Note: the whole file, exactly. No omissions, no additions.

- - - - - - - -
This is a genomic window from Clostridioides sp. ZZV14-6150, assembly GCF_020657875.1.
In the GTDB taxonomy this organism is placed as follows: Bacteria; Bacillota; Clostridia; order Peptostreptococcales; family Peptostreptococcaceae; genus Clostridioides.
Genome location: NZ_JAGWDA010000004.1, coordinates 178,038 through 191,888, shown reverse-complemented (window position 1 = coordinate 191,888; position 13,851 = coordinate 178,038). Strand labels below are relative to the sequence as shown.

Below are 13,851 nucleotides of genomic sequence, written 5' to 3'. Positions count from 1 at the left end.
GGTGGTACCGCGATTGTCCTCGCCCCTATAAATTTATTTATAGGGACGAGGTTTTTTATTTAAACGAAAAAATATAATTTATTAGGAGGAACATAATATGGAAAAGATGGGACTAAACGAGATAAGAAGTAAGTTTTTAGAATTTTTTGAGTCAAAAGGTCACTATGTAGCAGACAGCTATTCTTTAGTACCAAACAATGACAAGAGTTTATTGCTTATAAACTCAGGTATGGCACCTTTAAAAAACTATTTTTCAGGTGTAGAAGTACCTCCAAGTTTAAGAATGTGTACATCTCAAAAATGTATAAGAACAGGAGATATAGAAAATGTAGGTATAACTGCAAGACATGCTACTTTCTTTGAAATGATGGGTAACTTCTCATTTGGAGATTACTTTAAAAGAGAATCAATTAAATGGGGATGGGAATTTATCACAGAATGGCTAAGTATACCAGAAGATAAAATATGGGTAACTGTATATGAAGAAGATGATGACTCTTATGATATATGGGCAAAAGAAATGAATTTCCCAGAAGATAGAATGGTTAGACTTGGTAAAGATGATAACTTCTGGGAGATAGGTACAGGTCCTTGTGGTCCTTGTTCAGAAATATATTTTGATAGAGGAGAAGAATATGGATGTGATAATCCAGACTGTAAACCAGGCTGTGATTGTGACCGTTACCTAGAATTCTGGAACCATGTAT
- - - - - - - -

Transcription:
This is a genomic window from Clostridioides sp. ZZV14-6150, assembly GCF_020657875.1.
In the GTDB taxonomy this organism is placed as follows: Bacteria; Bacillota; Clostridia; order Peptostreptococcales; family Peptostreptococcaceae; genus Clostridioides.
Genome location: NZ_JAGWDA010000004.1, coordinates 178,038 through 191,888, shown reverse-complemented (window position 1 = coordinate 191,888; position 13,851 = coordinate 178,038). Strand labels below are relative to the sequence as shown.

Below are 13,851 nucleotides of genomic sequence, written 5' to 3'. Positions count from 1 at the left end.
GGTGGTACCGCGATTGTCCTCGCCCCTATAAATTTATTTATAGGGACGAGGTTTTTTATTTAAACGAAAAAATATAATTTATTAGGAGGAACATAATATGGAAAAGATGGGACTAAACGAGATAAGAAGTAAGTTTTTAGAATTTTTTGAGTCAAAAGGTCACTATGTAGCAGACAGCTATTCTTTAGTACCAAACAATGACAAGAGTTTATTGCTTATAAACTCAGGTATGGCACCTTTAAAAAACTATTTTTCAGGTGTAGAAGTACCTCCAAGTTTAAGAATGTGTACATCTCAAAAATGTATAAGAACAGGAGATATAGAAAATGTAGGTATAACTGCAAGACATGCTACTTTCTTTGAAATGATGGGTAACTTCTCATTTGGAGATTACTTTAAAAGAGAATCAATTAAATGGGGATGGGAATTTATCACAGAATGGCTAAGTATACCAGAAGATAAAATATGGGTAACTGTATATGAAGAAGATGATGACTCTTATGATATATGGGCAAAAGAAATGAATTTCCCAGAAGATAGAATGGTTAGACTTGGTAAAGATGATAACTTCTGGGAGATAGGTACAGGTCCTTGTGGTCCTTGTTCAGAAATATATTTTGATAGAGGAGAAGAATATGGATGTGATAATCCAGACTGTAAACCAGGCTGTGATTGTGACCGTTACCTAGAATTCTGGAACCATGTAT